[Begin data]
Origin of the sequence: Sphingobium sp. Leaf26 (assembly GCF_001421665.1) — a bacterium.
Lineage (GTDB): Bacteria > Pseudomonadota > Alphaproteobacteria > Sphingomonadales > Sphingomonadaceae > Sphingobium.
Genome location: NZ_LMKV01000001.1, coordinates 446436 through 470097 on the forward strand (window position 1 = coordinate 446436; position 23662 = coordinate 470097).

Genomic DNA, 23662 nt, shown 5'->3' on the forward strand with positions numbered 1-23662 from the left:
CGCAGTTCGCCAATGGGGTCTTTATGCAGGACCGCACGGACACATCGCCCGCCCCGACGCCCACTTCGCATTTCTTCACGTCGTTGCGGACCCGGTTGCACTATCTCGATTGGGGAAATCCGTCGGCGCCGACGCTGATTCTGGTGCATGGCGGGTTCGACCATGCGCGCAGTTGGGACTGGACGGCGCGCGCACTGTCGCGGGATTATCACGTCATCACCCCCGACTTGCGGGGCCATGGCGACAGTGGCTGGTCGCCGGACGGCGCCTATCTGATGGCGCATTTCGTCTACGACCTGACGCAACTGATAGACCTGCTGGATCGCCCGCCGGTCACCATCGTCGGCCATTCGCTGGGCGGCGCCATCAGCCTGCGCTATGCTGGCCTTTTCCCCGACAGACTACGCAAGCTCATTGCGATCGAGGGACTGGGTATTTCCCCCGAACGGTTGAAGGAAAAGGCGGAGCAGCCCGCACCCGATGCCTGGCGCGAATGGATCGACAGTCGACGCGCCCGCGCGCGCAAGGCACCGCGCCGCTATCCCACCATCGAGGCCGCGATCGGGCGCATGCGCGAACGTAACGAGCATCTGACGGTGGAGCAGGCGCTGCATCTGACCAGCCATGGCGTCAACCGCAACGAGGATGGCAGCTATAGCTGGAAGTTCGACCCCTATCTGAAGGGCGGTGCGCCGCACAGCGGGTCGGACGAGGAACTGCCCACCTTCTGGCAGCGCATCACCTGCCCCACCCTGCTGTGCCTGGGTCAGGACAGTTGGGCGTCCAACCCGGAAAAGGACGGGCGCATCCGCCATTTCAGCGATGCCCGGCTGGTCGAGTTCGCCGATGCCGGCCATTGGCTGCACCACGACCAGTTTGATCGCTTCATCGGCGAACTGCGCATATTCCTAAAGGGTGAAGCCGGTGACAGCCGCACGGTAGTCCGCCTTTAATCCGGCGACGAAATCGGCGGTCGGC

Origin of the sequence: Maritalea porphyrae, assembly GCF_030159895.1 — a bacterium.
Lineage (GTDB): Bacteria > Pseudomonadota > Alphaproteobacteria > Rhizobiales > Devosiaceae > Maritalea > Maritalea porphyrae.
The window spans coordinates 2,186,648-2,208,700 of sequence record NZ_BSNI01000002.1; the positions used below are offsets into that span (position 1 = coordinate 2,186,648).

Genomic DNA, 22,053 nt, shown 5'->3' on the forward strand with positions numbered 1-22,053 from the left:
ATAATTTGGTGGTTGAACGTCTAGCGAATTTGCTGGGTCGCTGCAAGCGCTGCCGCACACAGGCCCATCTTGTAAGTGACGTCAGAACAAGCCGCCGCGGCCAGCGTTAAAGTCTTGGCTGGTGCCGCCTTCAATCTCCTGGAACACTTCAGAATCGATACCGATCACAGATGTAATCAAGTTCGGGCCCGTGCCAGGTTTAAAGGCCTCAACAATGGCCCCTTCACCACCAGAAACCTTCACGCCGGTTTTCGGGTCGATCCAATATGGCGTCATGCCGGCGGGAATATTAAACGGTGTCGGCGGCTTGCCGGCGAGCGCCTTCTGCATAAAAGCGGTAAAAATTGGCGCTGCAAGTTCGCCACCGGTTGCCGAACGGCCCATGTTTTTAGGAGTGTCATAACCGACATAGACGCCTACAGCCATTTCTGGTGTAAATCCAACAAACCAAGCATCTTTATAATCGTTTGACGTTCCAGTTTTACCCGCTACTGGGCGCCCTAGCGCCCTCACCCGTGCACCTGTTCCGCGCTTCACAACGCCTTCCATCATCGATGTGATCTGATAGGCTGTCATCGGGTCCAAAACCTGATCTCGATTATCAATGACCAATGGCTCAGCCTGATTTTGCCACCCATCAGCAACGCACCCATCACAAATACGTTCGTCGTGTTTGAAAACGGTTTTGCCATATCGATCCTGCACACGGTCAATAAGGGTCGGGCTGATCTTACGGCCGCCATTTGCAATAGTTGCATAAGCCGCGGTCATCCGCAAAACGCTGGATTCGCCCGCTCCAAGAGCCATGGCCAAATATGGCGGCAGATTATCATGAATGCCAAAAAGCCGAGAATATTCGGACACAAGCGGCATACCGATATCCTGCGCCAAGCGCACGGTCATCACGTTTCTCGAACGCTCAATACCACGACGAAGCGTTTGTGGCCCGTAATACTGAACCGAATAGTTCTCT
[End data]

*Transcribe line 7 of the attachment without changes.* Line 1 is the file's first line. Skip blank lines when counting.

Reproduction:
Lineage (GTDB): Bacteria > Pseudomonadota > Alphaproteobacteria > Rhizobiales > Devosiaceae > Maritalea > Maritalea porphyrae.